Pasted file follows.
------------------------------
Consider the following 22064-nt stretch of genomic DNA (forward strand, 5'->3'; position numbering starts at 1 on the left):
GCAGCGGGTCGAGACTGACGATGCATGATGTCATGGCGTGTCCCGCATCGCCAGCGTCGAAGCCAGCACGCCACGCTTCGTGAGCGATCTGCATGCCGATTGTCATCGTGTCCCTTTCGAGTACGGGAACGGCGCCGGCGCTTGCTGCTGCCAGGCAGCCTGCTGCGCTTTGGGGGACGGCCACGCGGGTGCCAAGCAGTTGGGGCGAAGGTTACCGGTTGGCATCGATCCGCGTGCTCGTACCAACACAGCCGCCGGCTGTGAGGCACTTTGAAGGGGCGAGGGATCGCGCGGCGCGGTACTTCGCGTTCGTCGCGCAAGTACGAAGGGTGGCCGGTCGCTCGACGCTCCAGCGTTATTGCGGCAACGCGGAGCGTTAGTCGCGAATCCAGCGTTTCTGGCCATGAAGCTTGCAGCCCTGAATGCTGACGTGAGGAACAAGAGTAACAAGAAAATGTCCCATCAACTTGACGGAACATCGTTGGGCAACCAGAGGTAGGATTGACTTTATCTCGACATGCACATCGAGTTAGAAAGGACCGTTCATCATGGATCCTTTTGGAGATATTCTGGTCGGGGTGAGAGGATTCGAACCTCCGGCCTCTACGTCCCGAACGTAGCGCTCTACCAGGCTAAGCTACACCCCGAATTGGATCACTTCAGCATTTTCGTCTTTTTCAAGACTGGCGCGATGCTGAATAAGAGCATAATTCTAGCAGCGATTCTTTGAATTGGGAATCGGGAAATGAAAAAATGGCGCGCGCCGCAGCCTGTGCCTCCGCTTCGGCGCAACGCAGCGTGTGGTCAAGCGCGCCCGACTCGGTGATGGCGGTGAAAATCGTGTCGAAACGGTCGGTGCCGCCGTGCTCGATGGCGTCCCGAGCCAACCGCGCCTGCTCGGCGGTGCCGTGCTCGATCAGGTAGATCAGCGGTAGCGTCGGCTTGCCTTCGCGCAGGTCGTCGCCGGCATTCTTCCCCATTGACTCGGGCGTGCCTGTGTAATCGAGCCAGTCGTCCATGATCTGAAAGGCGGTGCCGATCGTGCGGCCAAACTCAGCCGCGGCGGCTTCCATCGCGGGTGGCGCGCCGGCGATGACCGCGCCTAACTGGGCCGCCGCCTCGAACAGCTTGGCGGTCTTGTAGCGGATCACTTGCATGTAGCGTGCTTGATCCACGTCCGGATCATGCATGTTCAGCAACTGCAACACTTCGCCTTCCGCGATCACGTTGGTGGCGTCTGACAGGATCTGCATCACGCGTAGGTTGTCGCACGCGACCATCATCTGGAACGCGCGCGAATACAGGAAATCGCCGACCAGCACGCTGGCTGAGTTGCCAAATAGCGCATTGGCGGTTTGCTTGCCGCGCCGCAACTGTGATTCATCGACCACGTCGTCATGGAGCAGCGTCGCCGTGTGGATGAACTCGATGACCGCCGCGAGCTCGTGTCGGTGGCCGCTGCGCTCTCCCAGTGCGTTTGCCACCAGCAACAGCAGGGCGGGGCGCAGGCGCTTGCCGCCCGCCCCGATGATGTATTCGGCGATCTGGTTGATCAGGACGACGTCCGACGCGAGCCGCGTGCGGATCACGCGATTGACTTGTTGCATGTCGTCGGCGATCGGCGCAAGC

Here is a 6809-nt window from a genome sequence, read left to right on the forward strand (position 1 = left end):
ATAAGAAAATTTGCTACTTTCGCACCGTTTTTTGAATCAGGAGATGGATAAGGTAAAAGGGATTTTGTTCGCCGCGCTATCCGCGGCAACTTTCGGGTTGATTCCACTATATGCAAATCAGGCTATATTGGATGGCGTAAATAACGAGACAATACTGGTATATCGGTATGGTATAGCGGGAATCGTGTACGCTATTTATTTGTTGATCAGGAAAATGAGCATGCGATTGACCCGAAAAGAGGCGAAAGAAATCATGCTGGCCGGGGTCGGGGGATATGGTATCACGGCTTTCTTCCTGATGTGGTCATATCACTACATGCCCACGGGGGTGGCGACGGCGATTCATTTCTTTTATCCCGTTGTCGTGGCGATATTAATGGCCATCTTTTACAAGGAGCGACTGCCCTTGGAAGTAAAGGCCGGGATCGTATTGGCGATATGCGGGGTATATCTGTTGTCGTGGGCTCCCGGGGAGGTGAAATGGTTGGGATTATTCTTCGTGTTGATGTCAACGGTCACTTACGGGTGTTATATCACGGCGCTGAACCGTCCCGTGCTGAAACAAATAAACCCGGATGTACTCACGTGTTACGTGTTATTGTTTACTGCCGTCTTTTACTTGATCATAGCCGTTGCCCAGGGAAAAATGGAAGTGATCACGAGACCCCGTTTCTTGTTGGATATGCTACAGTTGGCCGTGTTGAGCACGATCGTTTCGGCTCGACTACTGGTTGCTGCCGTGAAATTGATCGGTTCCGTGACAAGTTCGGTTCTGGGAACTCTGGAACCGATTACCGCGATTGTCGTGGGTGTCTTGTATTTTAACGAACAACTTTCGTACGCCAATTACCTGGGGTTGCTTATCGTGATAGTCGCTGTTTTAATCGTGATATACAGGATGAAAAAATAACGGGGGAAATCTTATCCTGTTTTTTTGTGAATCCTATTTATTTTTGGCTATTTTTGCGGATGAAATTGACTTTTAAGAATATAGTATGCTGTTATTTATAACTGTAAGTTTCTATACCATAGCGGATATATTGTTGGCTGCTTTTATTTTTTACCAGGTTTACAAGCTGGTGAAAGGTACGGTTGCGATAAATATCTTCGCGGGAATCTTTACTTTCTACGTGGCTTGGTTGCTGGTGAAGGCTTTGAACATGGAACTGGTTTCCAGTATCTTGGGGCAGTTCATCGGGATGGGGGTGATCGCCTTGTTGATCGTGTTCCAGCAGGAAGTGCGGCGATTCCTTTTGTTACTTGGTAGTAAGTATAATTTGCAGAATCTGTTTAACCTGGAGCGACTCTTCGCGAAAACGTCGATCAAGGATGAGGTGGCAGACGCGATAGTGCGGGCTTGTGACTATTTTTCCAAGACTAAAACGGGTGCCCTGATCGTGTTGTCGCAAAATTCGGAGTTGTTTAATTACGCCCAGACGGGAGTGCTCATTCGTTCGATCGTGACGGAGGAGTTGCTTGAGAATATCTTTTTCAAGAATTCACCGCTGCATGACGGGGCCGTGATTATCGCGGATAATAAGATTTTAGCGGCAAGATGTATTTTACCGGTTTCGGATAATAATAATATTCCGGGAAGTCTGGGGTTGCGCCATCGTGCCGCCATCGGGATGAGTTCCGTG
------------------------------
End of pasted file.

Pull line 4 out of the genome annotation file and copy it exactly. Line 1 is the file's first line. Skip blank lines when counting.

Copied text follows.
ATAAGAAAATTTGCTACTTTCGCACCGTTTTTTGAATCAGGAGATGGATAAGGTAAAAGGGATTTTGTTCGCCGCGCTATCCGCGGCAACTTTCGGGTTGATTCCACTATATGCAAATCAGGCTATATTGGATGGCGTAAATAACGAGACAATACTGGTATATCGGTATGGTATAGCGGGAATCGTGTACGCTATTTATTTGTTGATCAGGAAAATGAGCATGCGATTGACCCGAAAAGAGGCGAAAGAAATCATGCTGGCCGGGGTCGGGGGATATGGTATCACGGCTTTCTTCCTGATGTGGTCATATCACTACATGCCCACGGGGGTGGCGACGGCGATTCATTTCTTTTATCCCGTTGTCGTGGCGATATTAATGGCCATCTTTTACAAGGAGCGACTGCCCTTGGAAGTAAAGGCCGGGATCGTATTGGCGATATGCGGGGTATATCTGTTGTCGTGGGCTCCCGGGGAGGTGAAATGGTTGGGATTATTCTTCGTGTTGATGTCAACGGTCACTTACGGGTGTTATATCACGGCGCTGAACCGTCCCGTGCTGAAACAAATAAACCCGGATGTACTCACGTGTTACGTGTTATTGTTTACTGCCGTCTTTTACTTGATCATAGCCGTTGCCCAGGGAAAAATGGAAGTGATCACGAGACCCCGTTTCTTGTTGGATATGCTACAGTTGGCCGTGTTGAGCACGATCGTTTCGGCTCGACTACTGGTTGCTGCCGTGAAATTGATCGGTTCCGTGACAAGTTCGGTTCTGGGAACTCTGGAACCGATTACCGCGATTGTCGTGGGTGTCTTGTATTTTAACGAACAACTTTCGTACGCCAATTACCTGGGGTTGCTTATCGTGATAGTCGCTGTTTTAATCGTGATATACAGGATGAAAAAATAACGGGGGAAATCTTATCCTGTTTTTTTGTGAATCCTATTTATTTTTGGCTATTTTTGCGGATGAAATTGACTTTTAAGAATATAGTATGCTGTTATTTATAACTGTAAGTTTCTATACCATAGCGGATATATTGTTGGCTGCTTTTATTTTTTACCAGGTTTACAAGCTGGTGAAAGGTACGGTTGCGATAAATATCTTCGCGGGAATCTTTACTTTCTACGTGGCTTGGTTGCTGGTGAAGGCTTTGAACATGGAACTGGTTTCCAGTATCTTGGGGCAGTTCATCGGGATGGGGGTGATCGCCTTGTTGATCGTGTTCCAGCAGGAAGTGCGGCGATTCCTTTTGTTACTTGGTAGTAAGTATAATTTGCAGAATCTGTTTAACCTGGAGCGACTCTTCGCGAAAACGTCGATCAAGGATGAGGTGGCAGACGCGATAGTGCGGGCTTGTGACTATTTTTCCAAGACTAAAACGGGTGCCCTGATCGTGTTGTCGCAAAATTCGGAGTTGTTTAATTACGCCCAGACGGGAGTGCTCATTCGTTCGATCGTGACGGAGGAGTTGCTTGAGAATATCTTTTTCAAGAATTCACCGCTGCATGACGGGGCCGTGATTATCGCGGATAATAAGATTTTAGCGGCAAGATGTATTTTACCGGTTTCGGATAATAATAATATTCCGGGAAGTCTGGGGTTGCGCCATCGTGCCGCCATCGGGATGAGTTCCGTG